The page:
Deployment of ARISSat-1/KEDR satellite expected August 3
After a postponed deployment in February from the International Space Station (ISS), the ARISSat-1/KEDR amateur radio satellite is expected to begin its mission on August 3, 2011. This was the word received from Energia official, Sergey Samburov during an ARISS teleconference on July 19. Deployment of the craft is planned during EVA-29.
NASA TV will cover the EVA live starting at 1400 GMT on August 3.
1430: Hatch Open
1446: Egress ARISSat-1 and secure to airlock ladder
1452: Remove solar panel covers
1507: Translate to deploy site, activate PWR, TIMER1 and TIMER2 switches, verify LEDs on, and deploy
ARISSat-1/KEDR is a satellite designed and built by amateur radio operators to specifically interest students in scientific and technological careers. Through the use of ham radio equipment, students and teachers should be able to access and utilize the satellite from a classroom environment with minimal set up.
ARISSat-1/KEDR is a cooperative effort between AMSAT, ARISS (Amateur Radio on the International Space Station,) RSC-Energia (The Russian Space Agency) and NASA. The design, development and construction of the satellite was done by AMSAT volunteers. Original plans called for the satellite to be housed inside an old Russian spacesuit, but when the suit became unavailable, a spaceframe was developed to house the radio equipment and solar panels. The new satellite was named ARISSat-1/KEDR. Another name for the spacecraft is RadioSkaf-V. The transmitted callsign will be RS01S.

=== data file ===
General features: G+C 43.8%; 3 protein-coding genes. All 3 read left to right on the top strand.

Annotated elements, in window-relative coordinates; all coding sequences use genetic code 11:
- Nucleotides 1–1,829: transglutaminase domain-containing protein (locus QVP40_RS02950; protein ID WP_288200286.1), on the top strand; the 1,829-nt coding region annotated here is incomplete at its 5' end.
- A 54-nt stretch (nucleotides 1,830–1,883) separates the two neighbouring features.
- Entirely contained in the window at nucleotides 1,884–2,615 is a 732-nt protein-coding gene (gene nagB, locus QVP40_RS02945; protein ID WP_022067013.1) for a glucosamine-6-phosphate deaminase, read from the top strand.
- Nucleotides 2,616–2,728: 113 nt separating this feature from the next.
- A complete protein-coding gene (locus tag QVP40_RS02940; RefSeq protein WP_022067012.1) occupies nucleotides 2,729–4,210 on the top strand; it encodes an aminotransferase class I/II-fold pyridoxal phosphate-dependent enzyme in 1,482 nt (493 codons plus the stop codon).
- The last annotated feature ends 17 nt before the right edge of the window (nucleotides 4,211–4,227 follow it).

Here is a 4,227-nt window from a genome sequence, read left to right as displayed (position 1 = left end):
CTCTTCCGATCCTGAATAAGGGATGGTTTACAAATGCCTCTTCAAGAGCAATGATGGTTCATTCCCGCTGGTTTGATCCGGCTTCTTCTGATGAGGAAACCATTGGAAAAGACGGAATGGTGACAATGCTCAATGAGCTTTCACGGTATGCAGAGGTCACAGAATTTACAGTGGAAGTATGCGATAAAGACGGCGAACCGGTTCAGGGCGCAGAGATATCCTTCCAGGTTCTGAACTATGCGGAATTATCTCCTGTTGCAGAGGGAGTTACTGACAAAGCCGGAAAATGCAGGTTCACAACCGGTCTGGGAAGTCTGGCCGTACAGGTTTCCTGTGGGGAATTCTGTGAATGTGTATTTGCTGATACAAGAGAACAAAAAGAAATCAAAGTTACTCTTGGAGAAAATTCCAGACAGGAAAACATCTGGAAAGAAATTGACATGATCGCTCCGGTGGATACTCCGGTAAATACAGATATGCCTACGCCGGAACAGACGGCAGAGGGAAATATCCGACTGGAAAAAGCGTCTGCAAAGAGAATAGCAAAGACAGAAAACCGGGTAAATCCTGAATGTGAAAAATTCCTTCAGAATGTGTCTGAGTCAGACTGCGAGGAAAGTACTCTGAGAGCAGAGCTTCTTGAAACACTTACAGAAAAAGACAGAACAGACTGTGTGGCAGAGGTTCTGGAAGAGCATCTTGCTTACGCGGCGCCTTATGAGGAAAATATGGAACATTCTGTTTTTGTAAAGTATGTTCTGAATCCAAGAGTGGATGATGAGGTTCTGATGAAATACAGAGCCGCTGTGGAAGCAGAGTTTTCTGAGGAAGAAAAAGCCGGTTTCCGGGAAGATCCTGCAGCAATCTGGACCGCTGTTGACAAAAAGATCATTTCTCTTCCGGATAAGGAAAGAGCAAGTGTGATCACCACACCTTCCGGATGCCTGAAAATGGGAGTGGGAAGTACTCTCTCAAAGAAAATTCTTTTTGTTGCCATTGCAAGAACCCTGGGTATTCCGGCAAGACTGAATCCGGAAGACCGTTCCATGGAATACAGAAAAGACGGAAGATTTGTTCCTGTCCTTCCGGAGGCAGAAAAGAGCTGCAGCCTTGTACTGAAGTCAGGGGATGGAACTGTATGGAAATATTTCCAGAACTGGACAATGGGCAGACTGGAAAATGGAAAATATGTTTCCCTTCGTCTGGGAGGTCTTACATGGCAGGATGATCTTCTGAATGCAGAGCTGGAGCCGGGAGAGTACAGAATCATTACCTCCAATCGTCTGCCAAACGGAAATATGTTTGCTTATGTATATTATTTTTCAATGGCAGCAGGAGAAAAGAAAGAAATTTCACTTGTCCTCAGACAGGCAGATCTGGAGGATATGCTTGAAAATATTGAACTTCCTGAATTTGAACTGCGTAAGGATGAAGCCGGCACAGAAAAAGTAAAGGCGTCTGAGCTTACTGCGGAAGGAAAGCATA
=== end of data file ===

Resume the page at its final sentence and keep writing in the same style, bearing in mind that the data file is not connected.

The mission was specifically designed as an education-based satellite.
Some of its broadcast features include a voice identification, voice, digital and morse code telemetry, stored image and on-board camera transmissions via Slow Scan TV and digital telemetry from a Russian science experiment that will measure vacuum in earth’s lower atmosphere. Other aspects of the mission include CW (Morse code) and voice message contests to interest students in participating along with stored images submitted by students all over the world as part of its payload.